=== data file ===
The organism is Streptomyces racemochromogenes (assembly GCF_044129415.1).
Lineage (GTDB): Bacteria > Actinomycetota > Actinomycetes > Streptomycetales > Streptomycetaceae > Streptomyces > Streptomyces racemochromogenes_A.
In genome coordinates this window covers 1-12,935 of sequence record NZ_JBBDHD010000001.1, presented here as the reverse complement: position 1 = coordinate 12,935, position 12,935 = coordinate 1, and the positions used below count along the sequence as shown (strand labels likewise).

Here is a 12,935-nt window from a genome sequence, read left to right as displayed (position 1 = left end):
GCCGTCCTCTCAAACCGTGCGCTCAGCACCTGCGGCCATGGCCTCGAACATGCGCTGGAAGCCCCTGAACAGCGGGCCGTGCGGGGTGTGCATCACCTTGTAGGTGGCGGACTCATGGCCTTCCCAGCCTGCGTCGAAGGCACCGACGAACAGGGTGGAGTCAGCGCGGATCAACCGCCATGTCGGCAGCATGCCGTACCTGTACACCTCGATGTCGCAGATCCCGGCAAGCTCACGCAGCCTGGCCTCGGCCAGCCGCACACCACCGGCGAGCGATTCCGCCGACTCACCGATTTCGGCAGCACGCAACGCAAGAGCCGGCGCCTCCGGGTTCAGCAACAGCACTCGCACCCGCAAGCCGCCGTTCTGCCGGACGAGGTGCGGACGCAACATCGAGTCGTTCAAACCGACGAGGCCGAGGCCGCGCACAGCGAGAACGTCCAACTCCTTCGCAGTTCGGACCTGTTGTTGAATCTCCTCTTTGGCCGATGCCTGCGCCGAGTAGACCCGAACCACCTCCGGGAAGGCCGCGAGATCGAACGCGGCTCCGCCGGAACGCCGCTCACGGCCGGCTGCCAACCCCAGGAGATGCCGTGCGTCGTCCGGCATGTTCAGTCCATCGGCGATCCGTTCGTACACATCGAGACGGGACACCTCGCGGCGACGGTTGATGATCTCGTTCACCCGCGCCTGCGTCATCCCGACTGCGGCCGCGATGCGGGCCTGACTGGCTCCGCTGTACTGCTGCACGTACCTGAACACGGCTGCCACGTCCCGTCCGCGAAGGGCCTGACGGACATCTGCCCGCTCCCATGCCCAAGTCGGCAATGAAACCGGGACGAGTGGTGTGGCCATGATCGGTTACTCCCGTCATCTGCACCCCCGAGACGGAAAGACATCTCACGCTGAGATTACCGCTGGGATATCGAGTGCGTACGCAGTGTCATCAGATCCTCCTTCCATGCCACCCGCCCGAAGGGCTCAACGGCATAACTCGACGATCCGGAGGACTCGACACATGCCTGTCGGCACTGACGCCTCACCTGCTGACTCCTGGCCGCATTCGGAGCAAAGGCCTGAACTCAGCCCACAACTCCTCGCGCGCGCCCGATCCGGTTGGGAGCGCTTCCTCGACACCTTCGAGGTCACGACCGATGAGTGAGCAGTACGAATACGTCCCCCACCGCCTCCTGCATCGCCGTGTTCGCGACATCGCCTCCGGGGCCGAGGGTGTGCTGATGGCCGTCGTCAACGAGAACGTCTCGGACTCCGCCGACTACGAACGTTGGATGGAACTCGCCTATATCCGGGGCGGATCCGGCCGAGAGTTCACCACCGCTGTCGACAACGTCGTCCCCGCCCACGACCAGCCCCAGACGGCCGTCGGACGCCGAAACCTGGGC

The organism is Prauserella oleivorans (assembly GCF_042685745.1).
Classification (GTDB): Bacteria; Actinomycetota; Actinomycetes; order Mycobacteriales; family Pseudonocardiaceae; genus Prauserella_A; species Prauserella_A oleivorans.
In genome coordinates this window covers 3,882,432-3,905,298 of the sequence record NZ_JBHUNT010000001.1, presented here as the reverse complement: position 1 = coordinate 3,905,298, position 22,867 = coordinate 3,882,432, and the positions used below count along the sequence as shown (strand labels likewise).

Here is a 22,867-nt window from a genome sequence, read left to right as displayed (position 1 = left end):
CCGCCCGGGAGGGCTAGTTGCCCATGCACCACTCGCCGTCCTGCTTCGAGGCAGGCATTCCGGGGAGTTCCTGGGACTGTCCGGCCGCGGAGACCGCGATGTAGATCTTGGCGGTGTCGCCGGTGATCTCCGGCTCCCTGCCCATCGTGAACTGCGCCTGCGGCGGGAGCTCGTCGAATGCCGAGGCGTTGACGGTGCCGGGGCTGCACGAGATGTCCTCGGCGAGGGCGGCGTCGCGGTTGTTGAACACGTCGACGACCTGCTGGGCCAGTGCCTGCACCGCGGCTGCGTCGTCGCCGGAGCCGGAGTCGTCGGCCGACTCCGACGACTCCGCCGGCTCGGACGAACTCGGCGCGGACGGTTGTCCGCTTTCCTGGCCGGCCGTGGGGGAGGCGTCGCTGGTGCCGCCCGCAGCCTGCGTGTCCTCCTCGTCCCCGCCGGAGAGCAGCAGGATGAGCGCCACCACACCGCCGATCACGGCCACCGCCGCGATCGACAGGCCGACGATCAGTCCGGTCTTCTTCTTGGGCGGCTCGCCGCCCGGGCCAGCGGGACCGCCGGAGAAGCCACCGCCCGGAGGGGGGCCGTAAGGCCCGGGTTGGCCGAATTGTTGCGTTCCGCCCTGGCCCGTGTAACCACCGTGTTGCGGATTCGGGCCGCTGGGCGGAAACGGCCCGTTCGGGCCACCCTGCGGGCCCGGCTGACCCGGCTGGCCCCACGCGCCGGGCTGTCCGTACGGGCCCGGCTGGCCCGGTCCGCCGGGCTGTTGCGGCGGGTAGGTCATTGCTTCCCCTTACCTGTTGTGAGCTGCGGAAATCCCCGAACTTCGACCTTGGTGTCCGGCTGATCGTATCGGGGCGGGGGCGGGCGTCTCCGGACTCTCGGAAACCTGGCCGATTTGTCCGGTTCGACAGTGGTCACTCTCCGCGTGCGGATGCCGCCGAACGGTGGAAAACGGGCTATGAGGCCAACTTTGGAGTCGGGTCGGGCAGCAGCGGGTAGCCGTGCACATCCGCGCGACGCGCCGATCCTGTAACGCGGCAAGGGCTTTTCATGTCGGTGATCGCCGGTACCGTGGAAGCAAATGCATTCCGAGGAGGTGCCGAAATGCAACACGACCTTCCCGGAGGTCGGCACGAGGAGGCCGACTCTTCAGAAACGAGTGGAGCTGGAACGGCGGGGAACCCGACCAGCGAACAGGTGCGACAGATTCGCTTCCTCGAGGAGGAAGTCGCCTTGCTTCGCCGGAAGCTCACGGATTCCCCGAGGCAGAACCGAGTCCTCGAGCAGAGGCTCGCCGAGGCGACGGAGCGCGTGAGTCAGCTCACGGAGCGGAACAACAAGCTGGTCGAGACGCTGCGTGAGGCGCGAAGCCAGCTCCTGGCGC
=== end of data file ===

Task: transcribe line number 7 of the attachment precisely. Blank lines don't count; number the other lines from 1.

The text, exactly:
Classification (GTDB): Bacteria; Actinomycetota; Actinomycetes; order Mycobacteriales; family Pseudonocardiaceae; genus Prauserella_A; species Prauserella_A oleivorans.